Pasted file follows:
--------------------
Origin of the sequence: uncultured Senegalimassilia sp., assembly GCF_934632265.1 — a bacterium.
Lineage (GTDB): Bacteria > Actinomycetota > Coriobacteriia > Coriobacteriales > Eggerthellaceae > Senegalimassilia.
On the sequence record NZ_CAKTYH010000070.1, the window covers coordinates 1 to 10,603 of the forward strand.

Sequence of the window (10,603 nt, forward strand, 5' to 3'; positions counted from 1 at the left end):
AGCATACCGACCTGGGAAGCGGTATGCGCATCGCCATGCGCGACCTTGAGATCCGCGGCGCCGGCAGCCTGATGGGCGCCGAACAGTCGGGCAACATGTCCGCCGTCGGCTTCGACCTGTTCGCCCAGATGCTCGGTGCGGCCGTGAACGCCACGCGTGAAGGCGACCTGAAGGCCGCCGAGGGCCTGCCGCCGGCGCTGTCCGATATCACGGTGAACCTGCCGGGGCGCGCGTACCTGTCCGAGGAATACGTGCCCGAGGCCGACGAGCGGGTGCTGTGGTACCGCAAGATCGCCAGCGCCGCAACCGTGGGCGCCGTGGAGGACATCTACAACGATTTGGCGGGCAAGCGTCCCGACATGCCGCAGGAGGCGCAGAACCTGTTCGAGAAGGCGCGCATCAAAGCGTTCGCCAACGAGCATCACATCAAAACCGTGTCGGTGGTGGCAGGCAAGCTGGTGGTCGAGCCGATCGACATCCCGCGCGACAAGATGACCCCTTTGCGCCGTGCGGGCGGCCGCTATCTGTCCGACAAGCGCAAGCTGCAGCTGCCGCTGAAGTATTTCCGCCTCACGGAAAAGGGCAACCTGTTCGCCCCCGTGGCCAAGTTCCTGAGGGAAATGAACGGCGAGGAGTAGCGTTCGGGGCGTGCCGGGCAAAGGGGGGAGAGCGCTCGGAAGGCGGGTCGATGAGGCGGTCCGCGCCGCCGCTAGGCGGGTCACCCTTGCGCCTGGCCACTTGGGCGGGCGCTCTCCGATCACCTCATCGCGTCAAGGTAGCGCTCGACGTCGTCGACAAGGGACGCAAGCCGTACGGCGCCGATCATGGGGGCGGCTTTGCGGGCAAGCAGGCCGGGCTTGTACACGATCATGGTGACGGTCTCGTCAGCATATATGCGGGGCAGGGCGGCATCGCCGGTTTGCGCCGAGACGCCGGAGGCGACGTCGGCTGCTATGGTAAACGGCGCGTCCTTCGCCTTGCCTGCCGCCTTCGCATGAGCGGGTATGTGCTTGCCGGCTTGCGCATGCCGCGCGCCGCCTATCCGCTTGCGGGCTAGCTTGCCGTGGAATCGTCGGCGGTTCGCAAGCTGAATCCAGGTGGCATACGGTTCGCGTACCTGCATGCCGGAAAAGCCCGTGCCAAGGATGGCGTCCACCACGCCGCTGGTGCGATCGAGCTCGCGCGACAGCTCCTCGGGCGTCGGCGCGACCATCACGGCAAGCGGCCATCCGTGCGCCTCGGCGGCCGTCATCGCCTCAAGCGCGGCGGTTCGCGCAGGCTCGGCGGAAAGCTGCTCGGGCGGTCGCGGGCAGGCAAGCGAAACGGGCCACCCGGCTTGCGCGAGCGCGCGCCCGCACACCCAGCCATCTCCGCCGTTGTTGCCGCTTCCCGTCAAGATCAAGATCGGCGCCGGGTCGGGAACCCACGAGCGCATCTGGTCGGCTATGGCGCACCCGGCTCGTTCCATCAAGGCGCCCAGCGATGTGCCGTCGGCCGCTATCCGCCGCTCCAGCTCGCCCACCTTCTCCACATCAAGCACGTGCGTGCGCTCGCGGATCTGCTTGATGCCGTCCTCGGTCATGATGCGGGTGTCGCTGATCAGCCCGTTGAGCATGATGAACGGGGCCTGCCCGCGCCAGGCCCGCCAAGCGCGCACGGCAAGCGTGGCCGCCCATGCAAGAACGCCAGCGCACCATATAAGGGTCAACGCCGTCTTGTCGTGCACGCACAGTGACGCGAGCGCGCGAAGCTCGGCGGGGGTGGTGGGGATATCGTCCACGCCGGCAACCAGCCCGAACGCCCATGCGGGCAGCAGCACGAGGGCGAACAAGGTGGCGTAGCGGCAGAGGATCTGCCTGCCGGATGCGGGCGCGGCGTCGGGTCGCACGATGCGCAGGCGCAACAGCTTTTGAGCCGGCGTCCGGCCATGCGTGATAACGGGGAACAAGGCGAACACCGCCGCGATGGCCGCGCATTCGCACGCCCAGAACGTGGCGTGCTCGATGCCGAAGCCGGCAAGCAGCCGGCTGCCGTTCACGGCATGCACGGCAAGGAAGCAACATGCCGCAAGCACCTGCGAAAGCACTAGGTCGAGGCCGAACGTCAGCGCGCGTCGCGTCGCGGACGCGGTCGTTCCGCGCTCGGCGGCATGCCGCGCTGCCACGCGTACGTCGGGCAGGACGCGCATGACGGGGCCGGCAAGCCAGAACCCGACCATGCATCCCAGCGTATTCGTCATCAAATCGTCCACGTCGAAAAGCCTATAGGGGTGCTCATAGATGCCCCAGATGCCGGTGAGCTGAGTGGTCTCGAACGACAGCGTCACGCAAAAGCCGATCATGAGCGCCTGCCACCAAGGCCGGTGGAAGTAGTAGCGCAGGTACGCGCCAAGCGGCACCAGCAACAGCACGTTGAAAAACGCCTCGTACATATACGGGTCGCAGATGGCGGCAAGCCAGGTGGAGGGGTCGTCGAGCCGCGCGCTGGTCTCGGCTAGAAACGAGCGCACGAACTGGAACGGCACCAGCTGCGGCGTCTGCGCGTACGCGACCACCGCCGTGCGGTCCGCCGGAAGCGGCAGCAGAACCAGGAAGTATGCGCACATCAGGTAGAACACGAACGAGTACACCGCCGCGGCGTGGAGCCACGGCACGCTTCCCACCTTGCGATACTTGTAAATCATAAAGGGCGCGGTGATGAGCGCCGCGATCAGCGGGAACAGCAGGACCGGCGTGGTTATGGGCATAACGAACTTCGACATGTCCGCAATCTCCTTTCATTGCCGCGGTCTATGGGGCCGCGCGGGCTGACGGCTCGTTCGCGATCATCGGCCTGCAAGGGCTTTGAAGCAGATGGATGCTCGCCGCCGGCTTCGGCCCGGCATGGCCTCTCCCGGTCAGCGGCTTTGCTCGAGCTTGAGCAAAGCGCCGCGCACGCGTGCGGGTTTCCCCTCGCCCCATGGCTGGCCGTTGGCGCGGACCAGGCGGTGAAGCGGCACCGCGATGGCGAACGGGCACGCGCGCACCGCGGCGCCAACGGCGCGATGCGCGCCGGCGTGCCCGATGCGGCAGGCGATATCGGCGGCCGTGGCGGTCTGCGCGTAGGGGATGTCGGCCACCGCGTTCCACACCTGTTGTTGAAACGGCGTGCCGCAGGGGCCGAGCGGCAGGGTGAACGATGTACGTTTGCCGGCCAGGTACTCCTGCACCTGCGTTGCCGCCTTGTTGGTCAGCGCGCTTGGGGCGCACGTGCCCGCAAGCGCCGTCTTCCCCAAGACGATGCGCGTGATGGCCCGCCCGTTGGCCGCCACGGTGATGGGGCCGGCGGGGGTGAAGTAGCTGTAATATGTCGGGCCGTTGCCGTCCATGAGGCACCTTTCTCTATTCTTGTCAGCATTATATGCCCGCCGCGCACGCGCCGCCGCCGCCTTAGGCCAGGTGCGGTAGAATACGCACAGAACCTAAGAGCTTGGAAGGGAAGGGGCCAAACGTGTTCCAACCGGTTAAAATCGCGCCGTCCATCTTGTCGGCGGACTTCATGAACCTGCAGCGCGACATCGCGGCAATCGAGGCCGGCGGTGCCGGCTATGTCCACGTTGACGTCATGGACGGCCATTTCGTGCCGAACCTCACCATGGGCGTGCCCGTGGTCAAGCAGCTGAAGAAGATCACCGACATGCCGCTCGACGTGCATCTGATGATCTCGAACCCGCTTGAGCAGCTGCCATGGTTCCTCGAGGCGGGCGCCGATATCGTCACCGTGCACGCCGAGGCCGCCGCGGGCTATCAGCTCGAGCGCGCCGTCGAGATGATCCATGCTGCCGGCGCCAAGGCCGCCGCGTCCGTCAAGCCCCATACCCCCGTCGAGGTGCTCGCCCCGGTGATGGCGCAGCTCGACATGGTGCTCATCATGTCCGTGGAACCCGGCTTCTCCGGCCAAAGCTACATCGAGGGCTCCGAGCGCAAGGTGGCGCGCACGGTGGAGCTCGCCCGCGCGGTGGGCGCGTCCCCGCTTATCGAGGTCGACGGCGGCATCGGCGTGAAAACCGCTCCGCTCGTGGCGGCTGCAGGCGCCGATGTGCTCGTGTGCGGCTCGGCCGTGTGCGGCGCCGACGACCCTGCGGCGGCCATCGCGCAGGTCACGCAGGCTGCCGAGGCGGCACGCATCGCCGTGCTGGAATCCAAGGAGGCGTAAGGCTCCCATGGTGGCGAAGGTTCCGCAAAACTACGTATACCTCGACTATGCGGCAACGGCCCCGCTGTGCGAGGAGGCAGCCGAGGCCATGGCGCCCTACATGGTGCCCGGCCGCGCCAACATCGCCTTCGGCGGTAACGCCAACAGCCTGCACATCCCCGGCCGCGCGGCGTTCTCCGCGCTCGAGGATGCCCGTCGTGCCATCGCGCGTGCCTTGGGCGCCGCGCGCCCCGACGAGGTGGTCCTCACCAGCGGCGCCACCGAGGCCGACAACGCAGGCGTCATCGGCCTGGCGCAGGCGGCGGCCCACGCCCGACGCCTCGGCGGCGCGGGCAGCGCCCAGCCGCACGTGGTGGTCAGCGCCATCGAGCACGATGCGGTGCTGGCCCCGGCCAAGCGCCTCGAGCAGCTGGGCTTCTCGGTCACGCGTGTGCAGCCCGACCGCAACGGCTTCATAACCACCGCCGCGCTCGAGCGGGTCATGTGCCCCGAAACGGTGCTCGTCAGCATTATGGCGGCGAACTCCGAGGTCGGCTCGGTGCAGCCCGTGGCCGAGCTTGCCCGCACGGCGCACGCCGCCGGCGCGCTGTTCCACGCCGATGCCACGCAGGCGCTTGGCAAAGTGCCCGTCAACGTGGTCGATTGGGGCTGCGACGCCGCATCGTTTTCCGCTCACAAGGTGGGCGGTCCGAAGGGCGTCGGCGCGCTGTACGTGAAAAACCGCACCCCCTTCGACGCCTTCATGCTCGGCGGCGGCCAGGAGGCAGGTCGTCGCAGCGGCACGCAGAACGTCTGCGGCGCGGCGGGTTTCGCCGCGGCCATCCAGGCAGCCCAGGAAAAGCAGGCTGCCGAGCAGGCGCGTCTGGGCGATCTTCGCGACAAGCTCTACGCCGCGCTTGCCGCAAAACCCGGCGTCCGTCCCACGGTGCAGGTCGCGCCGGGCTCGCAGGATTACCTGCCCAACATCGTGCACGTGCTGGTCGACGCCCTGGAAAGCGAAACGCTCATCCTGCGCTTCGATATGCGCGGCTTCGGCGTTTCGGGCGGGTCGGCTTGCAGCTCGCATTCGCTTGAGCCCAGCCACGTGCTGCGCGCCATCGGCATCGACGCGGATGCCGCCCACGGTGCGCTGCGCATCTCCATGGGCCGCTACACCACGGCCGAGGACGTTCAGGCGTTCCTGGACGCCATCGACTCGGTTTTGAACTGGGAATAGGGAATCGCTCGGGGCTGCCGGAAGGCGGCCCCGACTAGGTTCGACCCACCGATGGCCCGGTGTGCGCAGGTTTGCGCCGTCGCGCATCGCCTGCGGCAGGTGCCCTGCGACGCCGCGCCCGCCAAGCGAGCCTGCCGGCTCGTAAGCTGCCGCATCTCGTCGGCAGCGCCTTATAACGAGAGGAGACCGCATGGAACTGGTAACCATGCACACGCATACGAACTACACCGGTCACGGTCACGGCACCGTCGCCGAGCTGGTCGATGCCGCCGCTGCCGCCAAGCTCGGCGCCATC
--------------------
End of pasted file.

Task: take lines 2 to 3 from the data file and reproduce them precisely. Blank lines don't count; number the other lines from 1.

Lineage (GTDB): Bacteria > Actinomycetota > Coriobacteriia > Coriobacteriales > Eggerthellaceae > Senegalimassilia.
On the sequence record NZ_CAKTYH010000070.1, the window covers coordinates 1 to 10,603 of the forward strand.